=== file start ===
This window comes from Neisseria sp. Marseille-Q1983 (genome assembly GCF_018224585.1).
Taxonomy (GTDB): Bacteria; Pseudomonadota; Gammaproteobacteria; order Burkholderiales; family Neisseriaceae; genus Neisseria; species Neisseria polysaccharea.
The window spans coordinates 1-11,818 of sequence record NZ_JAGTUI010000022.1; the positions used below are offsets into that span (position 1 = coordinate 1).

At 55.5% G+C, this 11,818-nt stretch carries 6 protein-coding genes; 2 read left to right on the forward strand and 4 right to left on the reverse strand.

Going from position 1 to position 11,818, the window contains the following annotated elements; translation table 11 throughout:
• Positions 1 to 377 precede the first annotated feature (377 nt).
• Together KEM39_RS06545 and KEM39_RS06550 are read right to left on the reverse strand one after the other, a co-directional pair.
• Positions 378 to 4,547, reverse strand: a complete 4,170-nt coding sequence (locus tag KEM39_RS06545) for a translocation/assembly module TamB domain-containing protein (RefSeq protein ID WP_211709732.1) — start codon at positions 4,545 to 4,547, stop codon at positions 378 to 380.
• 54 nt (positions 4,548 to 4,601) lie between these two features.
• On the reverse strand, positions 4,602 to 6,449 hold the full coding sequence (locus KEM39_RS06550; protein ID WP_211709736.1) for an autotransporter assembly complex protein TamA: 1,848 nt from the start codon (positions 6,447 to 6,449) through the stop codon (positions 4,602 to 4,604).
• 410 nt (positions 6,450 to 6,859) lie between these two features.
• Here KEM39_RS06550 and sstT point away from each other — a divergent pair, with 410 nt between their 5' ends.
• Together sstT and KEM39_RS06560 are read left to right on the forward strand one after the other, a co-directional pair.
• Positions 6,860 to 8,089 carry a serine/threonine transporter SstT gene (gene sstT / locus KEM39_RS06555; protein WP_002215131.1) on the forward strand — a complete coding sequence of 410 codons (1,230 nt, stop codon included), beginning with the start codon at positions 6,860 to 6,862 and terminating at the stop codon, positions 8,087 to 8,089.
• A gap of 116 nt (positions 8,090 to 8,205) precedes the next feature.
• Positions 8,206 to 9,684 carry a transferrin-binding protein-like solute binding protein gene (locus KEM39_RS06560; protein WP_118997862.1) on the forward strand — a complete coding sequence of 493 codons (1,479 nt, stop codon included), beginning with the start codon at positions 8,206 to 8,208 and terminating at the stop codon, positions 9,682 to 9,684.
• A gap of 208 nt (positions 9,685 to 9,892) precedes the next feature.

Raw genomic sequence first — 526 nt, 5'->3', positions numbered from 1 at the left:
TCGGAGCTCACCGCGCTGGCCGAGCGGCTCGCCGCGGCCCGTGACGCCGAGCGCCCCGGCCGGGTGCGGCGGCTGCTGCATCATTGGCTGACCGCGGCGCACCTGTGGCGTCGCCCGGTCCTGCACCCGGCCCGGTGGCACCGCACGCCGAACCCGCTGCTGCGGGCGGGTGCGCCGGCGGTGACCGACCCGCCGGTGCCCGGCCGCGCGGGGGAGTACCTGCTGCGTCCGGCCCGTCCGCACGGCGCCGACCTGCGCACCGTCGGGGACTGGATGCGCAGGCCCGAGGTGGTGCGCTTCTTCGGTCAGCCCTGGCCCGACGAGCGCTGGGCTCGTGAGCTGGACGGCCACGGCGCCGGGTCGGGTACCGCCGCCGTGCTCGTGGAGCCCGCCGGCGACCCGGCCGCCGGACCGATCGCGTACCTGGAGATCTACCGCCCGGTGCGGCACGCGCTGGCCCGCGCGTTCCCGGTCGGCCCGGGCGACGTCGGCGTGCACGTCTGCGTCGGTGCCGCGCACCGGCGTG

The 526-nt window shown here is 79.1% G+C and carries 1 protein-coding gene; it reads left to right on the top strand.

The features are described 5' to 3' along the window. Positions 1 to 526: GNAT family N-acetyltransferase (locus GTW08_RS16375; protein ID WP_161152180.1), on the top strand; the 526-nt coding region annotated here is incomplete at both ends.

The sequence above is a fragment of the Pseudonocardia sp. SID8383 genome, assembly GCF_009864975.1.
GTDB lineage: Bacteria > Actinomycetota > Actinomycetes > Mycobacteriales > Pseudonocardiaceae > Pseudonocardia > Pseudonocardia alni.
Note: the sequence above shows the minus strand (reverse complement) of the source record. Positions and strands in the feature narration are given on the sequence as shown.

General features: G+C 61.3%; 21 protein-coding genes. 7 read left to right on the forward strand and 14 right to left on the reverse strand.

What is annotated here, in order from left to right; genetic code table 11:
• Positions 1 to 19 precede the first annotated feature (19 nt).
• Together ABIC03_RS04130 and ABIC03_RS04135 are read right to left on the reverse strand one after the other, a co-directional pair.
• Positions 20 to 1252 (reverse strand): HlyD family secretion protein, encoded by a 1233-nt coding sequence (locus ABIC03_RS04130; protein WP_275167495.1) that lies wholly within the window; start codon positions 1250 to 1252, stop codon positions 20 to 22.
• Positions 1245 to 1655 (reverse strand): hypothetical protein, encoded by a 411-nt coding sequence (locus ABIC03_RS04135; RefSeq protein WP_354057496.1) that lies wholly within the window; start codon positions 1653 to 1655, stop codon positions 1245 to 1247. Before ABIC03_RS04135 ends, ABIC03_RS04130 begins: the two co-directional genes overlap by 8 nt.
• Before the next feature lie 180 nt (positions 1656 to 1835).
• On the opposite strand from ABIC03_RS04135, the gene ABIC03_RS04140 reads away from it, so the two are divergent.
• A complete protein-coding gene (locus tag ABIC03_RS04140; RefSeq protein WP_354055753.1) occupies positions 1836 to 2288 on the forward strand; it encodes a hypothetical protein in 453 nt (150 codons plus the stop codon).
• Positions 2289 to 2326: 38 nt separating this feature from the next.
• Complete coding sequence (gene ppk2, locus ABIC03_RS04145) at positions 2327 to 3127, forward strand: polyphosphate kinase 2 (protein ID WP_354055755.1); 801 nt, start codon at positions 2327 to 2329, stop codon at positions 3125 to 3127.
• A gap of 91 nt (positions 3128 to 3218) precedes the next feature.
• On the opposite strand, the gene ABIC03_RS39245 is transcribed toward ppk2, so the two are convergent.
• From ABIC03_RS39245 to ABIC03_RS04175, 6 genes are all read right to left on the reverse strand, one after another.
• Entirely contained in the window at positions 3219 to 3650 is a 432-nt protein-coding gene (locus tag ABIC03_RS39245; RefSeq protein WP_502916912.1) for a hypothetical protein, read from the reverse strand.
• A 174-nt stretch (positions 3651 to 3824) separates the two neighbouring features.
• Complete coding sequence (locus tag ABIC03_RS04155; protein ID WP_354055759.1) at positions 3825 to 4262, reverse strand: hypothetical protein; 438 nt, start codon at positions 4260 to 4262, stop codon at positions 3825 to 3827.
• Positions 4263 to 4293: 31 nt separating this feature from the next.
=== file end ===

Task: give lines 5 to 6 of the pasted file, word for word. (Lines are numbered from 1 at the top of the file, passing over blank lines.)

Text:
Going from position 1 to position 11,818, the window contains the following annotated elements; translation table 11 throughout:
• Positions 1 to 377 precede the first annotated feature (377 nt).